But there is something that I can tell you. Reuniting as a coworker with Carissa after so many years has been revealing. You can learn a lot about your spouse when you spend a couple of months listening to her work. And when I say “listening to her work” I mean we literally listen to the sound of her voice every day, all day, and sometimes on evenings and weekends. It’s not always her voice. Sometimes I hear other voices coming out of the speakers on her computer. I am reasonably confident that I can now match the names and voices of Carissa’s entire staff even if I’ve never seen some of their faces.(They are doing great work, by the way.) But it’s mostly Carissa’s voice filling our home, starting each day with a 9 a.m. staff meeting. Am I exaggerating? Consider that our youngest coworker wrote her mother a note in the form of a clue in a plastic egg that was part of an Easter morning scavenger hunt, providing instructions for finding the next hidden clue. The note said: “You will find me where you Yak Yak Yak all day (in a good way!).” The clue was in an egg hidden on the built-in desk in a converted hallway and storage space that Carissa has commandeered as her office. We did not realize how great the acoustics are from that corner of the house until the last two months. So loud! 
We learned some good stuff while listening to our coworker over the past two months. The kids and I had front row seats to some inspiring acts of leadership, for starters. Carissa is the CEO of a K-12 education policy organization that represents state education leaders. When coronavirus cases began to spread and school across the nation began to make difficult decision about whether or not to close, and what would happen if they did, she and her team were instantly engaged. They worked long hours in those early days to provide information and guidance to state school chiefs while pressing political leaders and federal agencies for relief to help schools navigate an extraordinary moment in history. She’s been interviewed by Politico, New York Times, and other media outlets.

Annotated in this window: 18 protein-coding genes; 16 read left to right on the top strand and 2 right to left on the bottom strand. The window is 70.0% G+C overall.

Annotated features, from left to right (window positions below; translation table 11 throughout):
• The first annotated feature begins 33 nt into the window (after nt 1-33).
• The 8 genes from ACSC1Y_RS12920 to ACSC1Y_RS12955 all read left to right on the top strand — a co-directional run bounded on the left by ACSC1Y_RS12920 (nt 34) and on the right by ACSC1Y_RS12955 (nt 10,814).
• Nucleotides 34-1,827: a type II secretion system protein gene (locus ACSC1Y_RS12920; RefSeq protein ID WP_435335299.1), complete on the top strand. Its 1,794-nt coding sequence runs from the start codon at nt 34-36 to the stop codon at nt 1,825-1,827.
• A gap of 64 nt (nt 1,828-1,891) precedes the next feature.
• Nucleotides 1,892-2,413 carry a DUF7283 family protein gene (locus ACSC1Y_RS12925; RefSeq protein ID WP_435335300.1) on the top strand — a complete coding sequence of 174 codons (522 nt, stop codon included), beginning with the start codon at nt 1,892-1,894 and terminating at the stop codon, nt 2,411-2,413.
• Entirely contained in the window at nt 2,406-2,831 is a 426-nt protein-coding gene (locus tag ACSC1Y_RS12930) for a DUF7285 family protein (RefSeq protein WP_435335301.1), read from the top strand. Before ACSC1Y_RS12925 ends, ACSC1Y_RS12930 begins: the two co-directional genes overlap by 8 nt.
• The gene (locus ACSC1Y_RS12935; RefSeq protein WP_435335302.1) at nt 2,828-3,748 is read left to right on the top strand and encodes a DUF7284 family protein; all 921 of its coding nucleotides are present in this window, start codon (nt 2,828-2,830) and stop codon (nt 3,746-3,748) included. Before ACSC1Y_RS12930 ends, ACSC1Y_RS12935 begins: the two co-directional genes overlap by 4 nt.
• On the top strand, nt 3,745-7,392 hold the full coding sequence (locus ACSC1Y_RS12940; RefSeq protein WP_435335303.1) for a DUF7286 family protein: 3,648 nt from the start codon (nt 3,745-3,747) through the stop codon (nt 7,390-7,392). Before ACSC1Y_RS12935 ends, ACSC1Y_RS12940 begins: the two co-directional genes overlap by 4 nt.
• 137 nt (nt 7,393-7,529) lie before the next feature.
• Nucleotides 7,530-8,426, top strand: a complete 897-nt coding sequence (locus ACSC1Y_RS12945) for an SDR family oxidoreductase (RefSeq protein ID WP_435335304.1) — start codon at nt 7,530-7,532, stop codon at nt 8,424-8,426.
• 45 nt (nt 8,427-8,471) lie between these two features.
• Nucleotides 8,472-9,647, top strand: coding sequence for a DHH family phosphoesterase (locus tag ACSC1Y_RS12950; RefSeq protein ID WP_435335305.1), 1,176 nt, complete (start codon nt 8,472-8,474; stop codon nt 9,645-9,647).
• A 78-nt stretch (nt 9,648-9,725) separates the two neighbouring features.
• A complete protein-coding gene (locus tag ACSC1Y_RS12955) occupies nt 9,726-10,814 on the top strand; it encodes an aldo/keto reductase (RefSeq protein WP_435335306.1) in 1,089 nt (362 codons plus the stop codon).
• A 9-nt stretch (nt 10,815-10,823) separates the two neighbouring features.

There is another side to the coworking experience, though. A darker side. The side that can test even the strongest relationships. Carissa, you see, understands the importance of using stories as an effective communications technique when making larger points to an audience. What the rest of us have come to learn during our time as coworkers is that sometimes those stories are about us. And they are not always flattering! Sometimes they’re embellished! During one meeting Carissa described our children as “going feral” in a story intended to signal that everybody is struggling with work and family boundaries and that’s OK. Our younger coworkers overheard this story while they were both in their rooms quietly doing school work. I’ve overheard comments about my quarantine beard, which she openly loathes. In one particularly heinous instance, I listened to Carissa on a call repeat something funny I told her a few days earlier when the sketchy ice cream truck rolled through our neighborhood minutes after the governor’s statewide order locking down ”non-essential” businesses became effective. My observational humor as told by my partner for life provoked laughs from her audience with no credit to the creator of the material.They say laughter is the best medicine, at least untils you discover you’re married to a joke-stealer.
There are moments when work life and home life being one life feels like a lot. I don’t have answers on how to manage that feeling. We’re safe and healthy and for now that has to be enough. And it’s no small thing to watch – or listen to – your spouse engage in a national education crisis with a laptop and a cell phone from a desk in a corner the basement of your home. When I first met Carissa in a Nebraska newsroom during the summer of 1991, she came across as smart, talented, and exceptionally competent. What I’ve learned as a coworker during the covid-19 pandemic of 2020 is that if anything my first impression of my future spouse was woefully insufficient. She has been remarkable. 

Another differences between 1991 and 2020 is that maintaining a secret office romance is more difficult when you sleep in the same house with all of your coworkers. To be fair, a not-secret office romance isn’t that simple either when the coworker you share a bed with is snuggled in with a laptop catching up on work email. And one coworker stops in to complain that she can’t sleep. Another one is practicing the harmonica downstairs. The cat bats a toy mouse down the hallway into the room. Life in a pandemic. 

Saturday, April 18, 2020

Shelter in Place: Day 33